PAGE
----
The United States’ controversial meat labeling regulations, which have been struck down by World Trade Organization (WTO) panels three times in three years, are continuing to cause serious problems with its neighbors to the North and South. Top trade officials from Canada and Mexico issued a joint statement this week urging repeal of the regulations, threatening substantial economic retaliation if the U.S. fails to bring the regulations into compliance with WTO rules or remove them altogether.
This threat came shortly after a WTO compliance panel declared last week that an amended version of the U.S.’s country-of-origin (“COOL”) meat labeling regulations were still having a discriminatory effect on imports of beef and pork. The U.S. sought to address its loss in earlier rounds of WTO litigation by amending the labeling regulations to include information about where each of the production steps – including slaughtering and packaging – takes place, a move that the panel said actually worsened the rules’ discriminatory effects in some instances.
In a summary of the panel’s findings, the WTO concluded that “the amended COOL measure increases the original COOL measure’s detrimental impact on the competitive opportunities of imported livestock in the U.S. market because it necessitates increased segregation of meat and livestock according to origin, entails a higher record-keeping burden, and increases the original COOL measure’s incentive to choose domestic over imported livestock.”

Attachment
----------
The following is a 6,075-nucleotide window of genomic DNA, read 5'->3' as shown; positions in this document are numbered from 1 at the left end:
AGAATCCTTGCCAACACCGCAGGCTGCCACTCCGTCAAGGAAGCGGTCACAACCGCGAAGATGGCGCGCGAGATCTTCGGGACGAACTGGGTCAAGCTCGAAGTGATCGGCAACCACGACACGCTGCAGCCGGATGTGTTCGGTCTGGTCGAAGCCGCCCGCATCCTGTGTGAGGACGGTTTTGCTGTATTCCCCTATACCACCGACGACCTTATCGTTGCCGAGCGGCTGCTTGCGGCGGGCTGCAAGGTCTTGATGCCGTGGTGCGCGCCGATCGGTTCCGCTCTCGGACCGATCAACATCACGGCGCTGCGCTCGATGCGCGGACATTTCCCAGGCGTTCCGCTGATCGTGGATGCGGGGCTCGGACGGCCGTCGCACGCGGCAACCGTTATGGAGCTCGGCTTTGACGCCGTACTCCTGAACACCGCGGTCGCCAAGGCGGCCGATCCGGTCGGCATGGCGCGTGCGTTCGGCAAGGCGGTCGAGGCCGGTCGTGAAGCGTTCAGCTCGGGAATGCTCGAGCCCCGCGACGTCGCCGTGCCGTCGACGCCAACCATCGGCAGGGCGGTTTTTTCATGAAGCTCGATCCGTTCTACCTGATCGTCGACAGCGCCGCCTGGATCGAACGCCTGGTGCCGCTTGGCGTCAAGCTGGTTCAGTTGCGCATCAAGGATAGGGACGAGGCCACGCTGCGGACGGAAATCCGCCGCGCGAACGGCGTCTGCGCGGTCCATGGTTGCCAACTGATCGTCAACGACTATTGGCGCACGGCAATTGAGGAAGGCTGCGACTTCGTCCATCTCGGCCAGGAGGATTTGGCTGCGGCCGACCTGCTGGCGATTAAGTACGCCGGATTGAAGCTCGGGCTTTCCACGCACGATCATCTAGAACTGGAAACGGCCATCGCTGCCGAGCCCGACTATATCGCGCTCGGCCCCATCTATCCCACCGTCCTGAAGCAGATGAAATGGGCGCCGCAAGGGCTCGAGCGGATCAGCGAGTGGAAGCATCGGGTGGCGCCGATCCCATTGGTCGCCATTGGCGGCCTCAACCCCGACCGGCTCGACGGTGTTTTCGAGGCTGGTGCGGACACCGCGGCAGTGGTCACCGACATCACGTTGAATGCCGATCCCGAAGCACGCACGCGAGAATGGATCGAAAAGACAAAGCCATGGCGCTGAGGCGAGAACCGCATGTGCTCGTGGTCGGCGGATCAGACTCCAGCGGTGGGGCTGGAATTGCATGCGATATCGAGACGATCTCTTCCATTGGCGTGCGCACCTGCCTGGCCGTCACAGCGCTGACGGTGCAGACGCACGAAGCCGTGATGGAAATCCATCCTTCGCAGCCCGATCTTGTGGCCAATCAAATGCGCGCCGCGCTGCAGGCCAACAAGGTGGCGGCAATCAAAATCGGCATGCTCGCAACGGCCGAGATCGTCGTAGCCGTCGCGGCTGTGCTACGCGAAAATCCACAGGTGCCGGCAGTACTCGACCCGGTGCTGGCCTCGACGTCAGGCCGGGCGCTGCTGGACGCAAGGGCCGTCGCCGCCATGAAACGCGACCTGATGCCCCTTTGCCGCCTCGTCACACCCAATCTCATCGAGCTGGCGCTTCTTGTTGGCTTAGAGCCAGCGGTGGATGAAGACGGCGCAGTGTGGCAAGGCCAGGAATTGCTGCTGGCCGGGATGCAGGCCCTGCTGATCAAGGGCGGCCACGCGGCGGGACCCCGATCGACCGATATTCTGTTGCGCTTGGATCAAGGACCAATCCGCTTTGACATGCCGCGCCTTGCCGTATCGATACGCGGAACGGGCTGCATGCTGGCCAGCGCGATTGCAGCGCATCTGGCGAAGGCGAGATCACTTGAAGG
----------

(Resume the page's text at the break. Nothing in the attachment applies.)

In its report, the compliance panel affirmed the U.S. government’s right to require country-of-origin labeling for meat products, but ruled that the regulations conflicted with the WTO’s Agreement on Technical Barriers to Trade and national treatment obligations by giving less favorable treatment to Canadian and Mexican imports than what is granted to domestic producers.
The U.S. has been under substantial pressure to bring the rules in line with the WTO’s decision, not only from Mexico and Canada, but from a growing number of domestic industry organizations and members of the U.S. Congress. In a joint statement filed this week, the American Meat Institute and North American Meat Association commended the compliance panel’s decision, calling on the U.S. Trade Representative and the U.S. Department of Agriculture to halt litigation and instead to bring its labeling rules into full compliance. This came after a USTR spokesperson announced that the U.S. was “disappointed” with the WTO’s decision and that it may pursue additional appeals.
Separate from the WTO battle, the meat labeling rules have created controversy in U.S. federal courts, with the USDA most recently urging the D.C. Circuit not to revisit its July decision upholding the rules despite protest from industry groups that it violates the First Amendment’s restrictions on compelled corporate speech.
In short, if the U.S. does not bring its labeling regulations into compliance, Canada and Mexico may strike back with tariffs or trade restrictions on certain U.S. goods that could reach into the billions of dollars. Although the U.S. government has hinted at appealing the WTO’s decision, at least some U.S. officials agree that a negotiated solution (not further litigation) is the best answer to the protracted dispute, particularly given heightened market uncertainty that has resulted from the meat labeling battle. With any luck, the parties will reach a mutually agreed resolution soon, ensuring our nation’s esteemed right to bacon – Canadian or otherwise.